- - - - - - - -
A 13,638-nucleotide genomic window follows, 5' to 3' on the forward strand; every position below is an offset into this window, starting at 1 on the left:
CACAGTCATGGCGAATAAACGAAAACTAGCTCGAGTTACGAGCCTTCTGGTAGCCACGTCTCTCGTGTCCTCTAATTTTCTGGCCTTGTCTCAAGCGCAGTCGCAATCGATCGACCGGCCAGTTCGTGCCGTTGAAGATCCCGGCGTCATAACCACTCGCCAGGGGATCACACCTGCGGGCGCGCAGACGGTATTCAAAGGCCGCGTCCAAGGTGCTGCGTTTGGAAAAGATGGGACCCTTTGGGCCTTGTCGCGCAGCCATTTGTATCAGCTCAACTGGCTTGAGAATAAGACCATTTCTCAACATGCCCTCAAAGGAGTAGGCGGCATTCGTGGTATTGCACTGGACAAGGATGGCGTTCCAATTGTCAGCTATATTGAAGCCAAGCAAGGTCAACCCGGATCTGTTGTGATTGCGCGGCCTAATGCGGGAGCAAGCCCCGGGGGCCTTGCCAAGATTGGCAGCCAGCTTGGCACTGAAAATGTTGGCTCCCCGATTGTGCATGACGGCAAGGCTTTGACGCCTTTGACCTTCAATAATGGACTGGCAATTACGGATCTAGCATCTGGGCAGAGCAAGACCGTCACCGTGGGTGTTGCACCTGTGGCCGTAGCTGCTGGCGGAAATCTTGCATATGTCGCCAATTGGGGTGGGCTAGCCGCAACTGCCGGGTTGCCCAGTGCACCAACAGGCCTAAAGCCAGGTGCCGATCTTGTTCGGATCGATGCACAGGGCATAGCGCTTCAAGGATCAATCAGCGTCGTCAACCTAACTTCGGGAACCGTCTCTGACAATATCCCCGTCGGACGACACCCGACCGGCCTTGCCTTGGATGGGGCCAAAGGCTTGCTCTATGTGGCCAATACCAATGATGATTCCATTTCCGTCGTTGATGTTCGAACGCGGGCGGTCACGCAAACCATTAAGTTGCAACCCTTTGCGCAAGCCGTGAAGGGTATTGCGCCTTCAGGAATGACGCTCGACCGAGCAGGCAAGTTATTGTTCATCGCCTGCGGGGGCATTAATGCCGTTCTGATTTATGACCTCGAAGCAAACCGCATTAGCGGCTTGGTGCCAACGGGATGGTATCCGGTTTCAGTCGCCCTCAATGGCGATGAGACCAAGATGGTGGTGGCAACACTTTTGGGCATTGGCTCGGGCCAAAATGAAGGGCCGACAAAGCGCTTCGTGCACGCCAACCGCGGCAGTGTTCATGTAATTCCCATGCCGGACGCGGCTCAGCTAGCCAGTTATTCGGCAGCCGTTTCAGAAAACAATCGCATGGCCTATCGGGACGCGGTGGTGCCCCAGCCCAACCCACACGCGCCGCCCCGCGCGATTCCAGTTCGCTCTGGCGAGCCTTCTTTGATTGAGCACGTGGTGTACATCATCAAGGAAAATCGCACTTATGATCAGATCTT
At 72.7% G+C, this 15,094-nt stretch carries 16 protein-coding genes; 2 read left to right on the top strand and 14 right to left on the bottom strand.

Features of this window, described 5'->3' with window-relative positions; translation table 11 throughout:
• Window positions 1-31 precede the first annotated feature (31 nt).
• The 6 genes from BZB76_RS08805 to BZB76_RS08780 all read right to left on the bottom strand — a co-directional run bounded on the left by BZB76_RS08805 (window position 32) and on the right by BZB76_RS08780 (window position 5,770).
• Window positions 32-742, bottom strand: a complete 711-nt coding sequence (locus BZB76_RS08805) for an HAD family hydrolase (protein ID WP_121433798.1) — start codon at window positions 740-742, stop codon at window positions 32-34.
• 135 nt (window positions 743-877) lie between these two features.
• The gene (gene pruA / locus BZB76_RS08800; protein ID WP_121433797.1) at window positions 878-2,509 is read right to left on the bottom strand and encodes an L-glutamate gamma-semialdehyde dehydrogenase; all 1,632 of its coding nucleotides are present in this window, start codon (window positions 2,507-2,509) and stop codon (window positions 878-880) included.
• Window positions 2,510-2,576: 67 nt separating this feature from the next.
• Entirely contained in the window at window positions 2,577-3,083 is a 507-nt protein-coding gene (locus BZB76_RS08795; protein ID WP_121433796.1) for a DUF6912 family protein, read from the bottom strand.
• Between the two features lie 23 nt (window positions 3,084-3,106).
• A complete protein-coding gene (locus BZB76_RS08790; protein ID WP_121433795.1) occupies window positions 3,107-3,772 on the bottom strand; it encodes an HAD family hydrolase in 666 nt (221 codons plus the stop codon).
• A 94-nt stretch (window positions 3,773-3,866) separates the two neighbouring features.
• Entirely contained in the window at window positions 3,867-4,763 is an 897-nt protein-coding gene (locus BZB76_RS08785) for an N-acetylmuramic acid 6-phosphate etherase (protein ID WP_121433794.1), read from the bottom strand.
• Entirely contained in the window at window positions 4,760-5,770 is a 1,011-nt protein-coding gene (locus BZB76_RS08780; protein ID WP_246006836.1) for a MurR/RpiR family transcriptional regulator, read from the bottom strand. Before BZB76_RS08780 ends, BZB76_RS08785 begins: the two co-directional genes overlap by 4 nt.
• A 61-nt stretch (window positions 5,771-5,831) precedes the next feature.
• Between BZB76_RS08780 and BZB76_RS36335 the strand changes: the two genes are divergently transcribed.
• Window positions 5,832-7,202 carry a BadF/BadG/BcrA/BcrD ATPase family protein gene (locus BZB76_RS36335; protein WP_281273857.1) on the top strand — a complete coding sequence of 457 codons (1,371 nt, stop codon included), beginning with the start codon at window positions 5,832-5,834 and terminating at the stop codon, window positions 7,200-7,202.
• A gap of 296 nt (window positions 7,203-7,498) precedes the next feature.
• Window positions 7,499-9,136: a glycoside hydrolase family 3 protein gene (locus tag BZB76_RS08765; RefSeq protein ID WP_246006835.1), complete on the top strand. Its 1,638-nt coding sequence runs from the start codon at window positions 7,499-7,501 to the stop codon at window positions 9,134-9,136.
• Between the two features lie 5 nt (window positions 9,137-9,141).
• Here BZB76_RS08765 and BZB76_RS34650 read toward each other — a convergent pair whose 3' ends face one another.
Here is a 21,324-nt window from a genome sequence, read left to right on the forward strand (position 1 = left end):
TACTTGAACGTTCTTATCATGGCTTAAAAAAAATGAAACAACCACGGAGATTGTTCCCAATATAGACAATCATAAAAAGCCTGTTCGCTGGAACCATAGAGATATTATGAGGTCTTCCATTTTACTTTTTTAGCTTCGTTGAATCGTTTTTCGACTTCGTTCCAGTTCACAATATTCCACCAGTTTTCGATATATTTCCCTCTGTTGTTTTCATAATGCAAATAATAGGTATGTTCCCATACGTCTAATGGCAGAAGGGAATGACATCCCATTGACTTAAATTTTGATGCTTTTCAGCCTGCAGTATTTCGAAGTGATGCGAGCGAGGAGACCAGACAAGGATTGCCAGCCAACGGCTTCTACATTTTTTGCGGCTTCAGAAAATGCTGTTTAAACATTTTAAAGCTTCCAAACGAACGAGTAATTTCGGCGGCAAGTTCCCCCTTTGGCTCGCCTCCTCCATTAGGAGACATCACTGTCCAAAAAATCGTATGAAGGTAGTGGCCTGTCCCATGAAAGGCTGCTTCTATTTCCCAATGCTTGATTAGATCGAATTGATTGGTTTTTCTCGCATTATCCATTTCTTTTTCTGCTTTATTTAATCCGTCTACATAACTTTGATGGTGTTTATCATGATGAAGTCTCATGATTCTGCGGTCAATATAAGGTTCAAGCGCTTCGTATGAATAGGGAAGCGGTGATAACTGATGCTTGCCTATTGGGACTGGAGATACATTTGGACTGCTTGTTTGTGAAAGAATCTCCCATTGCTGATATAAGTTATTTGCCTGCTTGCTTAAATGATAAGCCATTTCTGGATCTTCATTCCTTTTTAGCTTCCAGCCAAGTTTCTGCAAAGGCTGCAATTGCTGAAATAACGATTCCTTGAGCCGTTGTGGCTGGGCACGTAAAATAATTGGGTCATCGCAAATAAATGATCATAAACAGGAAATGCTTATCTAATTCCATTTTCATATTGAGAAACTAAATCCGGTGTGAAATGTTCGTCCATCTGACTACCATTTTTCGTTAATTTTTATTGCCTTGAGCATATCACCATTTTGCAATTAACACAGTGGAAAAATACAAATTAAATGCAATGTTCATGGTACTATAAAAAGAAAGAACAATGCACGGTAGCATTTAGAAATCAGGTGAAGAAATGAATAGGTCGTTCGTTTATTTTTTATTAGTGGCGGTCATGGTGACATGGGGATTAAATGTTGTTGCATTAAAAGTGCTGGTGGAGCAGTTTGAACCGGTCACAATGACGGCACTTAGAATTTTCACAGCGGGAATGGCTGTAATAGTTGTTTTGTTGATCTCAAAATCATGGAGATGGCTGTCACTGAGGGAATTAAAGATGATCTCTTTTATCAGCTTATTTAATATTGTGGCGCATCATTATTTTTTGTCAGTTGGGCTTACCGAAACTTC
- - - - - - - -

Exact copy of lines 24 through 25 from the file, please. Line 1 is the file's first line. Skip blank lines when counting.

Here is a 21,324-nt window from a genome sequence, read left to right on the forward strand (position 1 = left end):
TACTTGAACGTTCTTATCATGGCTTAAAAAAAATGAAACAACCACGGAGATTGTTCCCAATATAGACAATCATAAAAAGCCTGTTCGCTGGAACCATAGAGATATTATGAGGTCTTCCATTTTACTTTTTTAGCTTCGTTGAATCGTTTTTCGACTTCGTTCCAGTTCACAATATTCCACCAGTTTTCGATATATTTCCCTCTGTTGTTTTCATAATGCAAATAATAGGTATGTTCCCATACGTCTAATGGCAGAAGGGAATGACATCCCATTGACTTAAATTTTGATGCTTTTCAGCCTGCAGTATTTCGAAGTGATGCGAGCGAGGAGACCAGACAAGGATTGCCAGCCAACGGCTTCTACATTTTTTGCGGCTTCAGAAAATGCTGTTTAAACATTTTAAAGCTTCCAAACGAACGAGTAATTTCGGCGGCAAGTTCCCCCTTTGGCTCGCCTCCTCCATTAGGAGACATCACTGTCCAAAAAATCGTATGAAGGTAGTGGCCTGTCCCATGAAAGGCTGCTTCTATTTCCCAATGCTTGATTAGATCGAATTGATTGGTTTTTCTCGCATTATCCATTTCTTTTTCTGCTTTATTTAATCCGTCTACATAACTTTGATGGTGTTTATCATGATGAAGTCTCATGATTCTGCGGTCAATATAAGGTTCAAGCGCTTCGTATGAATAGGGAAGCGGTGATAACTGATGCTTGCCTATTGGGACTGGAGATACATTTGGACTGCTTGTTTGTGAAAGAATCTCCCATTGCTGATATAAGTTATTTGCCTGCTTGCTTAAATGATAAGCCATTTCTGGATCTTCATTCCTTTTTAGCTTCCAGCCAAGTTTCTGCAAAGGCTGCAATTGCTGAAATAACGATTCCTTGAGCCGTTGTGGCTGGGCACGTAAAATAATTGGGTCATCGCAAATAAATGATCATAAACAGGAAATGCTTATCTAATTCCATTTTCATATTGAGAAACTAAATCCGGTGTGAAATGTTCGTCCATCTGACTACCATTTTTCGTTAATTTTTATTGCCTTGAGCATATCACCATTTTGCAATTAACACAGTGGAAAAATACAAATTAAATGCAATGTTCATGGTACTATAAAAAGAAAGAACAATGCACGGTAGCATTTAGAAATCAGGTGAAGAAATGAATAGGTCGTTCGTTTATTTTTTATTAGTGGCGGTCATGGTGACATGGGGATTAAATGTTGTTGCATTAAAAGTGCTGGTGGAGCAGTTTGAACCGGTCACAATGACGGCACTTAGAATTTTCACAGCGGGAATGGCTGTAATAGTTGTTTTGTTGATCTCAAAATCATGGAGATGGCTGTCACTGAGGGAATTAAAGATGATCTCTTTTATCAGCTTATTTAATATTGTGGCGCATCATTATTTTTTGTCAGTTGGGCTTACCGAAACTTC